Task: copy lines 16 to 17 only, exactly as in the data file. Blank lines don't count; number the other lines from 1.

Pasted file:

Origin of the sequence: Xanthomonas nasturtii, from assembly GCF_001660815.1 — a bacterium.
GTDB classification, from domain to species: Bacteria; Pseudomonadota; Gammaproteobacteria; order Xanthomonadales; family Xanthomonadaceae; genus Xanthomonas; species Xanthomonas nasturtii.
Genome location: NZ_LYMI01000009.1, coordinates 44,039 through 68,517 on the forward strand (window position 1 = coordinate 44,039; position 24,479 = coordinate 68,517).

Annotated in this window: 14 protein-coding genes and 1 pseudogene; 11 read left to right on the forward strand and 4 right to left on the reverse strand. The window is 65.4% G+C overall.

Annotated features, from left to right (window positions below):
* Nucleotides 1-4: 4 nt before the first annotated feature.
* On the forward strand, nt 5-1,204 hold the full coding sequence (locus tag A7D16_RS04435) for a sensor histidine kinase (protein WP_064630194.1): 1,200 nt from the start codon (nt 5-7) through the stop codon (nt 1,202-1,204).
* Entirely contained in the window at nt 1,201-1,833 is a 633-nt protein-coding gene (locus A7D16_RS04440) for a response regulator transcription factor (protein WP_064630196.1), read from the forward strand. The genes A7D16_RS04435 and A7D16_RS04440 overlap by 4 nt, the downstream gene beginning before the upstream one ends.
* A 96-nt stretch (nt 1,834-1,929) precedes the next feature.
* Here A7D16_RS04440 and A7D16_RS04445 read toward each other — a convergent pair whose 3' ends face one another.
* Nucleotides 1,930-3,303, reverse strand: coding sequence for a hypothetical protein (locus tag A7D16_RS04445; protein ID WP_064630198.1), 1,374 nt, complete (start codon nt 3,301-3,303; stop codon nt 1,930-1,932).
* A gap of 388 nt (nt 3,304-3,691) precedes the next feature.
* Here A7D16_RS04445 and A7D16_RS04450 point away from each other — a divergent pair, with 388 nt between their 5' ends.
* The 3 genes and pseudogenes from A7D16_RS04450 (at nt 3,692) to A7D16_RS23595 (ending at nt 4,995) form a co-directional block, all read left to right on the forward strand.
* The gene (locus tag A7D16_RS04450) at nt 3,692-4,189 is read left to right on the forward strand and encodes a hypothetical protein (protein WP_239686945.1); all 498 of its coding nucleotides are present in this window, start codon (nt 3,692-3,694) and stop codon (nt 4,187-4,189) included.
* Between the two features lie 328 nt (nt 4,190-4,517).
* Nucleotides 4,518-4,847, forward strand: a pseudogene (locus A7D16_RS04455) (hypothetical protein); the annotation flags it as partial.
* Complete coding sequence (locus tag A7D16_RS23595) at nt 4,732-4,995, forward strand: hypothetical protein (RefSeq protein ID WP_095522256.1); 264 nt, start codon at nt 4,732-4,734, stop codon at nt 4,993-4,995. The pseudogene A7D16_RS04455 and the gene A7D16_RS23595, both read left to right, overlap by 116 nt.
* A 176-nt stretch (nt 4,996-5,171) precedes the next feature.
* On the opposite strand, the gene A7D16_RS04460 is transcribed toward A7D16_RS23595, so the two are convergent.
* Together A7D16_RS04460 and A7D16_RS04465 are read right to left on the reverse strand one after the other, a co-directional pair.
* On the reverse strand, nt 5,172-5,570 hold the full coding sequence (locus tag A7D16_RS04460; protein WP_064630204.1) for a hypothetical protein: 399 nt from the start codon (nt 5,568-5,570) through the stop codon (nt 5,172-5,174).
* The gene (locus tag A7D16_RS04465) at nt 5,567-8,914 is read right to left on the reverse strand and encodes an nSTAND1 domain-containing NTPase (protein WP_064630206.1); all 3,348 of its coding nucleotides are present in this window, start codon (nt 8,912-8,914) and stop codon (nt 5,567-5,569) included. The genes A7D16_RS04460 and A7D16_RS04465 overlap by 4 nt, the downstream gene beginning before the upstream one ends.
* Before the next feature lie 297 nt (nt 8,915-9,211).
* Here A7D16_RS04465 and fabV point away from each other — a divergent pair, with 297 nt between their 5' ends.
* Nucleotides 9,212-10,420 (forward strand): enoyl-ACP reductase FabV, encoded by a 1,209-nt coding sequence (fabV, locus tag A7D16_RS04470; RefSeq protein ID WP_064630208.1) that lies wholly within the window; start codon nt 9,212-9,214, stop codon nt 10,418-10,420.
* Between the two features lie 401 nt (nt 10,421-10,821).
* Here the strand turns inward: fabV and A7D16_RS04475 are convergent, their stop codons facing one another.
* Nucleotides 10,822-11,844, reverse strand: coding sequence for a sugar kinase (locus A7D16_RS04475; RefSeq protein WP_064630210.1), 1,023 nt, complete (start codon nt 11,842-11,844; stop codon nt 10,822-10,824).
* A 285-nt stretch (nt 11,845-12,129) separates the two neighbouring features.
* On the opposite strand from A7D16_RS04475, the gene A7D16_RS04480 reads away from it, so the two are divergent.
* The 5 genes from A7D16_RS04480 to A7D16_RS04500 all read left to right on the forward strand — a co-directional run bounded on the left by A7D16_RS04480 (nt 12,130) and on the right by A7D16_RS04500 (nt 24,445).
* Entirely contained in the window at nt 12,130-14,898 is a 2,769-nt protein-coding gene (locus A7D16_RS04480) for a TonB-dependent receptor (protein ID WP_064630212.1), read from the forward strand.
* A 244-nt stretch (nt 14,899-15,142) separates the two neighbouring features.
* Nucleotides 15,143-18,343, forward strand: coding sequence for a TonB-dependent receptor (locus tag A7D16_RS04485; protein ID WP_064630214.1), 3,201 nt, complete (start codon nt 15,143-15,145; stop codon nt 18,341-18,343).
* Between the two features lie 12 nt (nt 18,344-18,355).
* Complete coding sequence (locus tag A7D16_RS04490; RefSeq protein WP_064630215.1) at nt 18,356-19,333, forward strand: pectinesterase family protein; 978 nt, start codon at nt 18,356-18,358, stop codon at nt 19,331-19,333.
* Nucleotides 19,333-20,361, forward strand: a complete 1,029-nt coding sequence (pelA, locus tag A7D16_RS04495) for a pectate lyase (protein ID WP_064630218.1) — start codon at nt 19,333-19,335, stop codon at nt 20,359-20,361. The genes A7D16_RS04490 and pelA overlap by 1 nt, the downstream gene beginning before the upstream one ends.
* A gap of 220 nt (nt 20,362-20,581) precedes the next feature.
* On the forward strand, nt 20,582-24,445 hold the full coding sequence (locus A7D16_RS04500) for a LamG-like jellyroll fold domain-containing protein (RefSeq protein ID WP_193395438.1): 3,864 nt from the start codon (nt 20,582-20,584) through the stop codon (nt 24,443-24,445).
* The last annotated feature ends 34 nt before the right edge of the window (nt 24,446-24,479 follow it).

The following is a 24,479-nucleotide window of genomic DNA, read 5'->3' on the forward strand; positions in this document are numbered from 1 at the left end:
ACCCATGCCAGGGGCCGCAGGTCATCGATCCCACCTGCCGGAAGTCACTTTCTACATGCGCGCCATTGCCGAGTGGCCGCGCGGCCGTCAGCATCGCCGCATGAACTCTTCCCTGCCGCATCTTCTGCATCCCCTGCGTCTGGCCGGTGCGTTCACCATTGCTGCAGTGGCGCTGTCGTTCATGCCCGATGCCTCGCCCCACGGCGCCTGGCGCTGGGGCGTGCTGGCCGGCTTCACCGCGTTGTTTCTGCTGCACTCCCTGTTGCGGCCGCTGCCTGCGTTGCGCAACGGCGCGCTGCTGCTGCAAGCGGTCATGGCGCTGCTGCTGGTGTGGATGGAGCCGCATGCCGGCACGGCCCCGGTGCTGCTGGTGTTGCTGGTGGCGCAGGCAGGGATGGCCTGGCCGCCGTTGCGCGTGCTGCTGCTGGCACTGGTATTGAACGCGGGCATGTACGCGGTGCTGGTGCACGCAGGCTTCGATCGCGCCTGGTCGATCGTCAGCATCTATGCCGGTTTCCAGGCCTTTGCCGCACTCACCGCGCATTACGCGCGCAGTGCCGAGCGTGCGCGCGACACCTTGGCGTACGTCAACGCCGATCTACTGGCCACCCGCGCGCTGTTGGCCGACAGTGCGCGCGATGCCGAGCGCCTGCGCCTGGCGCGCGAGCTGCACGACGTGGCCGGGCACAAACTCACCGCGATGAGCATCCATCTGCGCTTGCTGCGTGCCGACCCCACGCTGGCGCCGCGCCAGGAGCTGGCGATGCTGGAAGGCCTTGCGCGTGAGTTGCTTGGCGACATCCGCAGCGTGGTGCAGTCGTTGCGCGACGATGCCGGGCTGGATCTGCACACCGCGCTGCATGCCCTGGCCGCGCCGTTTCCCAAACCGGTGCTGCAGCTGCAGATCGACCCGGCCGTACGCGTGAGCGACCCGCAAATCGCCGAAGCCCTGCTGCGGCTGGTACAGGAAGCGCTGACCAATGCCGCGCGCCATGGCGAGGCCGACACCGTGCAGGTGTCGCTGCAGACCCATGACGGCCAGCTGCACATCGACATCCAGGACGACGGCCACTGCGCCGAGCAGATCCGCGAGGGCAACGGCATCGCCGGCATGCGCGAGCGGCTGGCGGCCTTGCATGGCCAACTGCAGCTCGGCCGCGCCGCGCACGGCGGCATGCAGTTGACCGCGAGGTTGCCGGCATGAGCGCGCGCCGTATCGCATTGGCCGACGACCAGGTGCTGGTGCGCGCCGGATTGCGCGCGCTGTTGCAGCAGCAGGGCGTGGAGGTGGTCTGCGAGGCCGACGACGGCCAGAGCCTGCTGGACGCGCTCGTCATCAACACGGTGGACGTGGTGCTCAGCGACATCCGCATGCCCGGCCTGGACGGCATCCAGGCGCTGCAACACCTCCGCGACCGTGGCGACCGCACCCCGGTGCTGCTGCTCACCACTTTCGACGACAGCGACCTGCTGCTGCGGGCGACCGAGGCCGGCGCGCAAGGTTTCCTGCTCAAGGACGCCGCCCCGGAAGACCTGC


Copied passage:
* Between the two features lie 328 nt (nt 4,190-4,517).
* Nucleotides 4,518-4,847, forward strand: a pseudogene (locus A7D16_RS04455) (hypothetical protein); the annotation flags it as partial.